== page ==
Survey of phosphorylation near drug binding sites in the Protein Data Bank (PDB) and their effects

Kyle P. Smith, Kathleen M. Gifford, Joshua S. Waitzman, Sarah E. Rice*

*Corresponding author for this work

Research output: Contribution to journalArticlepeer-review

10 Scopus citations

Abstract

While it is currently estimated that 40 to 50% of eukaryotic proteins are phosphorylated, little is known about the frequency and local effects of phosphorylation near pharmaceutical inhibitor binding sites. In this study, we investigated how frequently phosphorylation may affect the binding of drug inhibitors to target proteins. We examined the 453 non-redundant structures of soluble mammalian drug target proteins bound to inhibitors currently available in the Protein Data Bank (PDB). We cross-referenced these structures with phosphorylation data available from the PhosphoSitePlus database. Three hundred twenty-two of 453 (71%) of drug targets have evidence of phosphorylation that has been validated by multiple methods or labs. For 132 of 453 (29%) of those, the phosphorylation site is within 12 Å of the small molecule-binding site, where it would likely alter small molecule binding affinity. We propose a framework for distinguishing between drug-phosphorylation site interactions that are likely to alter the efficacy of drugs versus those that are not. In addition we highlight examples of well-established drug targets, such as estrogen receptor alpha, for which phosphorylation may affect drug affinity and clinical efficacy. Our data suggest that phosphorylation may affect drug binding and efficacy for a significant fraction of drug target proteins.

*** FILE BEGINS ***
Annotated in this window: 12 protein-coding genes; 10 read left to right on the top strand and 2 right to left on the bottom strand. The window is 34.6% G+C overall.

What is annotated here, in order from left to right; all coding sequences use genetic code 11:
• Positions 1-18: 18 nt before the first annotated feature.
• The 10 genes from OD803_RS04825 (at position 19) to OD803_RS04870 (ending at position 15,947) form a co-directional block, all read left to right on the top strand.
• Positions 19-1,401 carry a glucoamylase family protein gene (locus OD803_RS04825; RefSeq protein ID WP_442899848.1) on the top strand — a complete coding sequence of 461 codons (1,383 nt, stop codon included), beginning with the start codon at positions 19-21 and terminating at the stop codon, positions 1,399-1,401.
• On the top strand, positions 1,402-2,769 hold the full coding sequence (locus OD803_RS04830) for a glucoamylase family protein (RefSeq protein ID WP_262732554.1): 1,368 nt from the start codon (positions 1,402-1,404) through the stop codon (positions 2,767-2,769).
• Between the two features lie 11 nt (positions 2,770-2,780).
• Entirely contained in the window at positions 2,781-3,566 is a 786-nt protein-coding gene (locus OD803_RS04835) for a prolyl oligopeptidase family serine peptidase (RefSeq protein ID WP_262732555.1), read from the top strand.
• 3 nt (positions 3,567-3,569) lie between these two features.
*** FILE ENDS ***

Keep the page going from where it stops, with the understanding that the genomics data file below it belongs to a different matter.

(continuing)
Original languageEnglish (US)
Pages (from-to)25-36
Number of pages12
JournalProteins: Structure, Function and Bioinformatics
Volume83
Issue number1
DOIs
StatePublished - 2015

Keywords

  • Binding affinity
  • Crystal structure
  • Data mining
  • Drug target
  • Inhibitor
  • Ligand
  • PhosphoSitePlus

ASJC Scopus subject areas

  • Structural Biology
  • Biochemistry
  • Molecular Biology

Fingerprint Dive into the research topics of 'Survey of phosphorylation near drug binding sites in the Protein Data Bank (PDB) and their effects'. Together they form a unique fingerprint.

Cite this